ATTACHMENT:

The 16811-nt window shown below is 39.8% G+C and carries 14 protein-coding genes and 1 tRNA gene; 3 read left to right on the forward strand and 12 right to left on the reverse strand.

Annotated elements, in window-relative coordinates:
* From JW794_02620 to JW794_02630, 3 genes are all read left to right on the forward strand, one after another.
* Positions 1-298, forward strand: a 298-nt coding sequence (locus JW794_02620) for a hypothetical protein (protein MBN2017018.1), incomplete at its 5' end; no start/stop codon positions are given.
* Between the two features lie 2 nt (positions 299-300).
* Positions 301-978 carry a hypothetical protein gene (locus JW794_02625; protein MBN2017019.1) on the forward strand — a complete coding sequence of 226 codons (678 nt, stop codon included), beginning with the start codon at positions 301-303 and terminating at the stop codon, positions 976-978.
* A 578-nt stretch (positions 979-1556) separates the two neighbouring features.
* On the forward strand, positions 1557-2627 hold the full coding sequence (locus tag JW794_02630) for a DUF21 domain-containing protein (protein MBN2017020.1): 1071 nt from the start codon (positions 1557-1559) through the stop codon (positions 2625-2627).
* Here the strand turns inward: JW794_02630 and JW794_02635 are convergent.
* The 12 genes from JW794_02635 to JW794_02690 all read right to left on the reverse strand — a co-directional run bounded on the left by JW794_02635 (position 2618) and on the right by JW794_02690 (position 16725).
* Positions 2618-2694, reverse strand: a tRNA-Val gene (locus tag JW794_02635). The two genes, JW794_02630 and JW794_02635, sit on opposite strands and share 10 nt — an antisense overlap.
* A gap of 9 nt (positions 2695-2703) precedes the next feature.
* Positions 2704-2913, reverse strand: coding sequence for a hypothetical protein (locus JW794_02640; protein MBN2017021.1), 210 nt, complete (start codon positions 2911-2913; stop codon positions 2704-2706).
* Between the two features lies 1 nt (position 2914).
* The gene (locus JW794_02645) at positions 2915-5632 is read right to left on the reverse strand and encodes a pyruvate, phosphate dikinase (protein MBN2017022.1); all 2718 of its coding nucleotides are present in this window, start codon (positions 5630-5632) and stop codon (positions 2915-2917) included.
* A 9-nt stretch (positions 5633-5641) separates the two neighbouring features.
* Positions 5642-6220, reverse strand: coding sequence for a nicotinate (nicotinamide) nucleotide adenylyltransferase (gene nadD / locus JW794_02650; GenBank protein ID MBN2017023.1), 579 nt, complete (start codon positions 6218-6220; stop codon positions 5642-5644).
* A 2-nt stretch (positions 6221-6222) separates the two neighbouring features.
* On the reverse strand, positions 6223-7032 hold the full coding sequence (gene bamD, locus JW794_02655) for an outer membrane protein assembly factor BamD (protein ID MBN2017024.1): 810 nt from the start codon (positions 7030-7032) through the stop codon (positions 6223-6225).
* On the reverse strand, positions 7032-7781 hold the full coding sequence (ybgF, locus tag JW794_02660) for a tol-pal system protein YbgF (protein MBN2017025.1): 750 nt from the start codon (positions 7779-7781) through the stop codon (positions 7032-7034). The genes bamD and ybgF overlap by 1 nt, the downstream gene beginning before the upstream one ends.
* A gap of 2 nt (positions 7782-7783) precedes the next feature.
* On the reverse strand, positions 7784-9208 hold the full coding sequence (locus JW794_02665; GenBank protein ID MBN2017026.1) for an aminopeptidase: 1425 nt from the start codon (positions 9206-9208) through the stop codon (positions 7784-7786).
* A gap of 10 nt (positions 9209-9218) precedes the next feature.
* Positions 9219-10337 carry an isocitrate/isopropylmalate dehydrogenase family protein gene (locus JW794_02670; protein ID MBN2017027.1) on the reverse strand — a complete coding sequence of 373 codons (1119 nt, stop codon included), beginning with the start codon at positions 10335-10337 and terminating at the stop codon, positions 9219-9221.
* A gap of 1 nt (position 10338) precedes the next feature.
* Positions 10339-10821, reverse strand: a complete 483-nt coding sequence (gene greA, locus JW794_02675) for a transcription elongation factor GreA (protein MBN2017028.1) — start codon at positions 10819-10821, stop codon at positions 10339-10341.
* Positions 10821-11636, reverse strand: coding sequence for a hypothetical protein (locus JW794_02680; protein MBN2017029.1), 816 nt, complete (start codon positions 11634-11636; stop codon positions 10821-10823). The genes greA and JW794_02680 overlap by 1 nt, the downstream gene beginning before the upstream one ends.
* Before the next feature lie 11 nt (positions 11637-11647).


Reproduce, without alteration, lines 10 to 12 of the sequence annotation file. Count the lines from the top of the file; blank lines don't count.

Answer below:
* The 12 genes from JW794_02635 to JW794_02690 all read right to left on the reverse strand — a co-directional run bounded on the left by JW794_02635 (position 2618) and on the right by JW794_02690 (position 16725).
* Positions 2618-2694, reverse strand: a tRNA-Val gene (locus tag JW794_02635). The two genes, JW794_02630 and JW794_02635, sit on opposite strands and share 10 nt — an antisense overlap.
* A gap of 9 nt (positions 2695-2703) precedes the next feature.